Dirck Schuyler was born in March 1740. He was the only surviving son of the eight children born to the marriage of Jacobus and Geertruy Staats Schuyler. His parents raised what turned out to be a small family in the North End of Albany. Jacobus died in 1760 but widow Geertruy lived much longer. A number of same-named but only roughly contemporary individuals dictate caution in the assignment of qualitative information. This sketch focuses on the life of city resident Dirck Schuyler (1740-1806) who sometimes was called "Dirck Schuyler, Jr."
In April 1764, Dirck married Manhattan resident Maria Van Deusen at the Dutch church in New York City. At that time, he was called "Dirck Schuyler, Jr." By 1775, their four children had been christened in Albany where the parents were frequent baptism sponsors beginning in 1772.
These Schuylers raised their family in a Pearl Street home that was valued moderately on city assessment rolls. However, in 1788, his personal property was assessed under the third ward holdings of Captain James Robichaux.
In June 1771, the Albany paper noted that one "Robert Mostean" had a clothing shop in Schuyler's Albany house.
Dirck Schuyler was known as a skipper. In September 1776, his sloop "from Albany" was directed to evacuate the sick from New York to Orangetown by General James Clinton. He seems to have had additional wartime experiences as well. During those years, he was a property owner in the second ward.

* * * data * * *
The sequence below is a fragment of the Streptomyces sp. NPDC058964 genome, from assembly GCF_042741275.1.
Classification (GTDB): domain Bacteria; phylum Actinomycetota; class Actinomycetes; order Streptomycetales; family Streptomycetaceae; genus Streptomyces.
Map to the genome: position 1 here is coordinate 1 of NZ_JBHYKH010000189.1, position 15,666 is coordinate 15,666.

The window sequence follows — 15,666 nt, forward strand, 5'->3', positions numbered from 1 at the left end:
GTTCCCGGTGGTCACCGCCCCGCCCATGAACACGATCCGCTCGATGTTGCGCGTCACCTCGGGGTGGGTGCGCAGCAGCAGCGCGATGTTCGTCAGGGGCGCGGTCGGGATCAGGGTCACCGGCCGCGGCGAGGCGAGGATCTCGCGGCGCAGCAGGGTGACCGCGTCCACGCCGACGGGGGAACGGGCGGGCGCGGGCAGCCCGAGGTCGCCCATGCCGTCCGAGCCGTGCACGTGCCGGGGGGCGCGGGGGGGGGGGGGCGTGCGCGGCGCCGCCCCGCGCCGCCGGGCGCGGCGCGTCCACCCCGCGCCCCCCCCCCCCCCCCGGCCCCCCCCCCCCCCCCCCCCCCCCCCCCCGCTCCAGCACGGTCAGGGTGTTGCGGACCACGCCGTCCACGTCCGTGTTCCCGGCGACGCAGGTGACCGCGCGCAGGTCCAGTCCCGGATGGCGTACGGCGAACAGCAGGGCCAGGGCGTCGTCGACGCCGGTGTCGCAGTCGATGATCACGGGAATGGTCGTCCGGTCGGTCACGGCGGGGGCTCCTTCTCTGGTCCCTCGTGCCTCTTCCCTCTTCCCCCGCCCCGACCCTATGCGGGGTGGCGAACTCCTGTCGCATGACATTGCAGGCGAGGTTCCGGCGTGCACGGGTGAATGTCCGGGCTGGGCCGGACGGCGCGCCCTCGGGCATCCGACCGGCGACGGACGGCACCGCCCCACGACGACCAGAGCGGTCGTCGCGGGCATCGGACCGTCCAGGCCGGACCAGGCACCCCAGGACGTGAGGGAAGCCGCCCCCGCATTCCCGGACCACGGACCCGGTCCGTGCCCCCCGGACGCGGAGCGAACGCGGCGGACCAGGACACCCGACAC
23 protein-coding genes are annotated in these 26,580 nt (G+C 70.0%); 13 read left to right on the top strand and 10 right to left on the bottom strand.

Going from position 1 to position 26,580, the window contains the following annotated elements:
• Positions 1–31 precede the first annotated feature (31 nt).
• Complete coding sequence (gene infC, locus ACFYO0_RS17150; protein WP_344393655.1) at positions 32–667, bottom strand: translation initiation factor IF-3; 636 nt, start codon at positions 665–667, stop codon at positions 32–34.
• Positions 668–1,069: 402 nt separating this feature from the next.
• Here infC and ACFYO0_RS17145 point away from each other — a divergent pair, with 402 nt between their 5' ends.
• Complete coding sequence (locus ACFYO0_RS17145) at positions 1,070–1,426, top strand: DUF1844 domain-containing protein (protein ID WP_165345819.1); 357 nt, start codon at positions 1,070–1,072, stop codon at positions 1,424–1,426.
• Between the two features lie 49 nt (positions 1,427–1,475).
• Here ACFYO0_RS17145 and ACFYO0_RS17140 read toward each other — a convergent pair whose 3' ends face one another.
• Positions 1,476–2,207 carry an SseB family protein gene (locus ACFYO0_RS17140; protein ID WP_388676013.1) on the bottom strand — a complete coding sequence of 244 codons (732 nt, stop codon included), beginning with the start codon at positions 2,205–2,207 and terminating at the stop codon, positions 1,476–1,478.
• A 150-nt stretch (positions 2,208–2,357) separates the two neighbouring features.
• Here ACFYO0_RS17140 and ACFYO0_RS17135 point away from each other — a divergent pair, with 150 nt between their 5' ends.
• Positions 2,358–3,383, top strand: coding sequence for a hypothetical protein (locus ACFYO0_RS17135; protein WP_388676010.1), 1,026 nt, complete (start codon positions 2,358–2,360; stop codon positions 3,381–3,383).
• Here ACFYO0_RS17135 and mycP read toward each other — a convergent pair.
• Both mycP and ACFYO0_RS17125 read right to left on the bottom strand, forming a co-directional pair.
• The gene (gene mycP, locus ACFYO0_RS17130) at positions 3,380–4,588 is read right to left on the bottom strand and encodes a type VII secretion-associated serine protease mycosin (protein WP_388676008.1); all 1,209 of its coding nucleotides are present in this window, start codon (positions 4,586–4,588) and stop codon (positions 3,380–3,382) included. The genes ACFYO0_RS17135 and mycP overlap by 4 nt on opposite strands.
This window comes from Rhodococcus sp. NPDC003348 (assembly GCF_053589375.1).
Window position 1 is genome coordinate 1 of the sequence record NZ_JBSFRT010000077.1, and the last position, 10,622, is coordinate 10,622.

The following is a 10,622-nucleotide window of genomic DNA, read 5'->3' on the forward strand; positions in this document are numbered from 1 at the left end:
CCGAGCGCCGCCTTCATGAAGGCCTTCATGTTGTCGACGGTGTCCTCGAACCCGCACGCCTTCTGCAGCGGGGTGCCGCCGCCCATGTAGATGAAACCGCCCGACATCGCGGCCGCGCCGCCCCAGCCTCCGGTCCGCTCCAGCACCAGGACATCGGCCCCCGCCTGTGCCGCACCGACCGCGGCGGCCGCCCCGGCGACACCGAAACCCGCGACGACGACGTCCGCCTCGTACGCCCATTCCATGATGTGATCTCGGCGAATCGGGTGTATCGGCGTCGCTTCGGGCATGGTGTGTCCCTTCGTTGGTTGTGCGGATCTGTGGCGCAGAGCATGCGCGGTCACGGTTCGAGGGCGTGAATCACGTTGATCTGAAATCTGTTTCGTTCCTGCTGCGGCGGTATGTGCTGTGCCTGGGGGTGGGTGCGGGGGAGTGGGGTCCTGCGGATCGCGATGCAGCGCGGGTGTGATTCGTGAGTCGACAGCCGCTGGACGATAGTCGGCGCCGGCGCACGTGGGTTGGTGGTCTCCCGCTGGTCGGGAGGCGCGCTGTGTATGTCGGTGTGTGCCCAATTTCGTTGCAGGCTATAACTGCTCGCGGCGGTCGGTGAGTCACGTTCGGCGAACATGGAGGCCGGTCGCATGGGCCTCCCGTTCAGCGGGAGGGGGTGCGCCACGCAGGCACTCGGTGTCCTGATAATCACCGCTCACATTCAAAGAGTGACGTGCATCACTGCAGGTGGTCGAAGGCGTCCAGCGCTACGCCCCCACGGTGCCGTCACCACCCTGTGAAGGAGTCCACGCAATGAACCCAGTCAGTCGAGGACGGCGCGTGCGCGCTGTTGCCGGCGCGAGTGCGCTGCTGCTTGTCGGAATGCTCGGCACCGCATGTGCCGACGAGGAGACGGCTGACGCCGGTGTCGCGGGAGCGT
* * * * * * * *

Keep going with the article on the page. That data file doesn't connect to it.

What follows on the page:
In May 1778, he was among those Albany people who signed a petition to the governor for the release of a condemned horse thief. Perhaps, it was his name on an incomplete roster as an enlisted man for the wartime Albany militia regiment. In 1782, he was identified as an ensign in the second regiment of the New York Line who served at least until the end of the war. A Dirck Schuyler served in the artillery afterwards.
In January 1783, a newspaper advertised the sale of his sloop.
In 1786, he was identified as "of Albany" and as the nephew and heir of the late Dirck Schuyler of New York in the will filed by widow Ann Mary Schuyler of New York. His son also was named as an heir.
His wife was dead by March 1787 when their children were provided for in the will filed by her father. "Direck" was identified as "of Albany."
Appearing for the first time as a head of household in 1800, his family included only an man and woman, one girl, and a slave.
Dirck Schuyler was buried "gratis" from the church late in December 1806.
Sources: The life of Dirck Schuyler is CAP biography number 1270. This sketch is derived chiefly from family and community-based resources. Ancestry.com reference (#I81568287). Latest IRS sweep August 2013.
At least two other Dirck Schuylers cause us concern. Dirck of NYC (1700-1788) and Dirck (1761-1811) who may have been the officer in the New York Line. Perhaps, yet another Dirck Schuyler, a New Jersey loyalist, lost his holdings via confiscation.
first posted 7/10/12; last updated 8/21/15